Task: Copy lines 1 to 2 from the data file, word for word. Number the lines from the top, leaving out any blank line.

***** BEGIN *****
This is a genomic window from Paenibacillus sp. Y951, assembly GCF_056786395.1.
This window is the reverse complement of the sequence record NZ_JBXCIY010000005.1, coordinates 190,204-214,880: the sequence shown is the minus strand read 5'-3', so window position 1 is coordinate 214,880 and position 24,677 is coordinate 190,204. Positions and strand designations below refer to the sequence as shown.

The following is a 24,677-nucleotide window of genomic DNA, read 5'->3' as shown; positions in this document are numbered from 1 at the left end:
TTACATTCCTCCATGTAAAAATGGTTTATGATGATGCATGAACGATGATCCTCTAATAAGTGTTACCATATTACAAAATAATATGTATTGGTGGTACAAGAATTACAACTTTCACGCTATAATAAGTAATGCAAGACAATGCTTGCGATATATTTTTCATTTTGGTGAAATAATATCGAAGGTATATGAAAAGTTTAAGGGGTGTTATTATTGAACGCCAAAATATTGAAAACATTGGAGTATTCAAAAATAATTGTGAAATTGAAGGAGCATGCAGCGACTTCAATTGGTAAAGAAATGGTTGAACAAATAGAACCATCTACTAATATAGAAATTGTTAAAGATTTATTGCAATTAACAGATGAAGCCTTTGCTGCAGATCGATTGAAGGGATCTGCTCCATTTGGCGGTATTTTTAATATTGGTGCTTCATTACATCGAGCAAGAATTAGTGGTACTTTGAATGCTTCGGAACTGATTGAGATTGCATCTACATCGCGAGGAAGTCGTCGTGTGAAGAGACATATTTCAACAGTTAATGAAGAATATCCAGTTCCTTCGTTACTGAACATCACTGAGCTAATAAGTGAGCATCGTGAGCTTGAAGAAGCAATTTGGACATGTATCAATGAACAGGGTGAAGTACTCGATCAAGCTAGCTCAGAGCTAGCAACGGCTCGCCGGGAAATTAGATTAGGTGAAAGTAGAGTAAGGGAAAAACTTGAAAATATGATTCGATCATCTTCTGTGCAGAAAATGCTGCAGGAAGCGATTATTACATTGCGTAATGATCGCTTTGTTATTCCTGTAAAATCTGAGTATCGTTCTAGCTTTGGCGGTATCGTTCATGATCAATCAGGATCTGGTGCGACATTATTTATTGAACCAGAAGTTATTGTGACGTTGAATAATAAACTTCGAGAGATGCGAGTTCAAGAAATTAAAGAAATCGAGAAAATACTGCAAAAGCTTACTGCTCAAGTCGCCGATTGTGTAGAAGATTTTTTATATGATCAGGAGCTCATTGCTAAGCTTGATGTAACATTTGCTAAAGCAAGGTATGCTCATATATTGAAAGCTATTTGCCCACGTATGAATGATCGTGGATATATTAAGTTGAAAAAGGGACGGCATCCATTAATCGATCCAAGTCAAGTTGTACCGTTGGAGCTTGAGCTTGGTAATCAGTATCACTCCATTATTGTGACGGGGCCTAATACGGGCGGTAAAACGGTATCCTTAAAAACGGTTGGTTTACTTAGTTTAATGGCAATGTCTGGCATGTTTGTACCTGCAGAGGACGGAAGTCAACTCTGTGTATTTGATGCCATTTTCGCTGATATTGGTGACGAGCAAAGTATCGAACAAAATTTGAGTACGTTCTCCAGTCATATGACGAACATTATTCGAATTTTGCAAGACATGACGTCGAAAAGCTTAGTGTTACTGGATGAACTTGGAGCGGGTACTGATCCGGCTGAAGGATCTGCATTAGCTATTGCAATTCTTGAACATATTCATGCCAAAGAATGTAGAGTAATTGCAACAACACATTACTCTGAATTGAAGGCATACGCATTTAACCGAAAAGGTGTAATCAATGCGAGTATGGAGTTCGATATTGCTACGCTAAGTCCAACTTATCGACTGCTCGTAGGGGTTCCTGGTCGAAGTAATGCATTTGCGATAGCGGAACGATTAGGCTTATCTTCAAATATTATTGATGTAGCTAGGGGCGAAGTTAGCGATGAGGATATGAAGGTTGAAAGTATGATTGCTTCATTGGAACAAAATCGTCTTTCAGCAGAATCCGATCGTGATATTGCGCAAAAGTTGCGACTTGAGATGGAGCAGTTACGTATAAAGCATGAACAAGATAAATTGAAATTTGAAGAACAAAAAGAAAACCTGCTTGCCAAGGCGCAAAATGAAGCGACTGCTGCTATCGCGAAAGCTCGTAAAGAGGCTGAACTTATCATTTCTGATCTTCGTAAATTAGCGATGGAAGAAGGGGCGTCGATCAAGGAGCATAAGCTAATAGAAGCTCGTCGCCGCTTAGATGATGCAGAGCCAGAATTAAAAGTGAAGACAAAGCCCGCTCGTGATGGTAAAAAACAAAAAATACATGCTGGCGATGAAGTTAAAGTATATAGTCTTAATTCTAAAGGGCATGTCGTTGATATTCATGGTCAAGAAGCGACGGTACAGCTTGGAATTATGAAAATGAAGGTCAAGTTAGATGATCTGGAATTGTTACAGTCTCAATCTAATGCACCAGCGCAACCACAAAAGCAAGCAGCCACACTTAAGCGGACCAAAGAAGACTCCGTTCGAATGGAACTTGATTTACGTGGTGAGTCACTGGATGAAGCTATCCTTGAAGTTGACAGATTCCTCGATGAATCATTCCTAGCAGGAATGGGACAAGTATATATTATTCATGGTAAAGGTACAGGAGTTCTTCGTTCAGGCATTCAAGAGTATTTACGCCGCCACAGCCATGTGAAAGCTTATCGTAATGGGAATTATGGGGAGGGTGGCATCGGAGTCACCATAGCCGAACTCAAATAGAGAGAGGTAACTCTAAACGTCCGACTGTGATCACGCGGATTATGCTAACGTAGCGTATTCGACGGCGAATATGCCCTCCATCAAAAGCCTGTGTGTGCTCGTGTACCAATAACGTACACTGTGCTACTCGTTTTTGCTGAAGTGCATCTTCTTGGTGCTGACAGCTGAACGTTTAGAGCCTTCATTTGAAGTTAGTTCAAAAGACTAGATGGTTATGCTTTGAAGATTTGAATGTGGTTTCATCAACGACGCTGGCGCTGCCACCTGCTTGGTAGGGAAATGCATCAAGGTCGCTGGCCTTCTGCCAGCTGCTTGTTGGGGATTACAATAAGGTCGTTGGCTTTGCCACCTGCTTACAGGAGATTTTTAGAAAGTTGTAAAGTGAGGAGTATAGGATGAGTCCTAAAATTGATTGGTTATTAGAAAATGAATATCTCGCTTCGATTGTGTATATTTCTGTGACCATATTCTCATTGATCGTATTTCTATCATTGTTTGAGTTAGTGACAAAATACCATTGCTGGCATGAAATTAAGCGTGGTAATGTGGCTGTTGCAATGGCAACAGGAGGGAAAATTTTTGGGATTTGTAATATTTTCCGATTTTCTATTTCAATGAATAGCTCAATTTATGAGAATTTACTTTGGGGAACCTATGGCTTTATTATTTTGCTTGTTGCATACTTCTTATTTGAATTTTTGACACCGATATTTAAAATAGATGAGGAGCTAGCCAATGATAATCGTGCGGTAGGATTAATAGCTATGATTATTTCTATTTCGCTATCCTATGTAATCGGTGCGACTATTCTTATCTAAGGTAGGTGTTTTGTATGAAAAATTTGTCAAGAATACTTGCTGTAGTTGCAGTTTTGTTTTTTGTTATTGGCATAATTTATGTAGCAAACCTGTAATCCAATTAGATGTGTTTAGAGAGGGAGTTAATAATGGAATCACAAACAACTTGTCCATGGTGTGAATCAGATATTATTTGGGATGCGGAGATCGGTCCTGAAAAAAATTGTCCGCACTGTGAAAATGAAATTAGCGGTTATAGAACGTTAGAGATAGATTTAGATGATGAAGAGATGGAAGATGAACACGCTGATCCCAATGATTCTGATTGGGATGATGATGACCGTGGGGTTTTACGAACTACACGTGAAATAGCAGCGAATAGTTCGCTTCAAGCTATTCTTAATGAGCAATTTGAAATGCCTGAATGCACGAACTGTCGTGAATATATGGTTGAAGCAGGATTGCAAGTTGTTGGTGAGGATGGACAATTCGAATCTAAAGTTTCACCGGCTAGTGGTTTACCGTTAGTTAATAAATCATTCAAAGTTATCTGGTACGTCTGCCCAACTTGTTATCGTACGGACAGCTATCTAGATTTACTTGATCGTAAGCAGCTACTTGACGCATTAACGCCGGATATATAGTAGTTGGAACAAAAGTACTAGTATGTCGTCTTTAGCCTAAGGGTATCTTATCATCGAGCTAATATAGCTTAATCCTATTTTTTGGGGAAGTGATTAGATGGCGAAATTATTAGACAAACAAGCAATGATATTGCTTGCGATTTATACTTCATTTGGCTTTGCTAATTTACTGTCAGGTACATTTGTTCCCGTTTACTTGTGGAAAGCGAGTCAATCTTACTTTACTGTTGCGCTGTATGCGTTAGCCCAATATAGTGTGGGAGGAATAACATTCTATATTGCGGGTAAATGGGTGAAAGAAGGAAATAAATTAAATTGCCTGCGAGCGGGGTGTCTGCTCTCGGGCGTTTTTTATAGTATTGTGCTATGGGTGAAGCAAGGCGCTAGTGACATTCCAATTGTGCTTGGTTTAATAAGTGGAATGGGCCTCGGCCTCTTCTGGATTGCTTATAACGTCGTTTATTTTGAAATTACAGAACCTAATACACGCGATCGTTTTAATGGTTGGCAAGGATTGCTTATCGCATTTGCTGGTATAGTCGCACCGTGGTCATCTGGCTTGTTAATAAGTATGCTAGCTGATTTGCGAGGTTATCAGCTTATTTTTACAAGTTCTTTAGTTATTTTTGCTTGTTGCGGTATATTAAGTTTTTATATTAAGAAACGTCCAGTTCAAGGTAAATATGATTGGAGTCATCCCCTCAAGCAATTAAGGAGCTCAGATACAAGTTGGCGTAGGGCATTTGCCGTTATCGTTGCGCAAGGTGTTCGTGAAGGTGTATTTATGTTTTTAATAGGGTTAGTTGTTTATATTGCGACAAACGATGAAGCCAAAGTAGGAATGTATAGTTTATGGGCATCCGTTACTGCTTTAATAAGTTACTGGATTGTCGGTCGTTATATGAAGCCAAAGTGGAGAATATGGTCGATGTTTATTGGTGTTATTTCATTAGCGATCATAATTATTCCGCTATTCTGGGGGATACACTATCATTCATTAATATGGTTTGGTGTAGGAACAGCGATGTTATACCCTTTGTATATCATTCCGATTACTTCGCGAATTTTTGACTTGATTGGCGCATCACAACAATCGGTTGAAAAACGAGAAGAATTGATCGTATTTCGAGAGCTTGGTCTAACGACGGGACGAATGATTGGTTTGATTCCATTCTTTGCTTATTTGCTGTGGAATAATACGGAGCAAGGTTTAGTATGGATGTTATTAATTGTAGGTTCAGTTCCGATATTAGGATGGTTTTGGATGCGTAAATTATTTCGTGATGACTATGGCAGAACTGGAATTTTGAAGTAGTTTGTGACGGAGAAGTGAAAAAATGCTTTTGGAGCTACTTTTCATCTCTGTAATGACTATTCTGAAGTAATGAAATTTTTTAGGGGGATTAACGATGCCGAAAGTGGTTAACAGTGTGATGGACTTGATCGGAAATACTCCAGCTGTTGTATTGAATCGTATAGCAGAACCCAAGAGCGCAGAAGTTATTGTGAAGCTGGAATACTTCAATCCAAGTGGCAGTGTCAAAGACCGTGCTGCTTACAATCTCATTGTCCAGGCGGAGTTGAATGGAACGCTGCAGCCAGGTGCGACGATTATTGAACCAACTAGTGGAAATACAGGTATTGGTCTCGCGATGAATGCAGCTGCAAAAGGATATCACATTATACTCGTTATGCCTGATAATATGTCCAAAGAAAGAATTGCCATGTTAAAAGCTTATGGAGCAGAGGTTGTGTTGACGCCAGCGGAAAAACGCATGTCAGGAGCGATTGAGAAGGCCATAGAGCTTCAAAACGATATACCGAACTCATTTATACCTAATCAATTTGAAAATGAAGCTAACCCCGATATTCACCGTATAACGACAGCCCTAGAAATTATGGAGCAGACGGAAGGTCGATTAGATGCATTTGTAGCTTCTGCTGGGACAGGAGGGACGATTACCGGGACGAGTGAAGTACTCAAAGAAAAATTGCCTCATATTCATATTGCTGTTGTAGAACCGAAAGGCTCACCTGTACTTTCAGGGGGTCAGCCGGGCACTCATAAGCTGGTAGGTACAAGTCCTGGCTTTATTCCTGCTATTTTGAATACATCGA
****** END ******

This is a genomic window from Paenibacillus sp. Y951, assembly GCF_056786395.1.
This window is the reverse complement of the sequence record NZ_JBXCIY010000005.1, coordinates 190,204-214,880: the sequence shown is the minus strand read 5'-3', so window position 1 is coordinate 214,880 and position 24,677 is coordinate 190,204. Positions and strand designations below refer to the sequence as shown.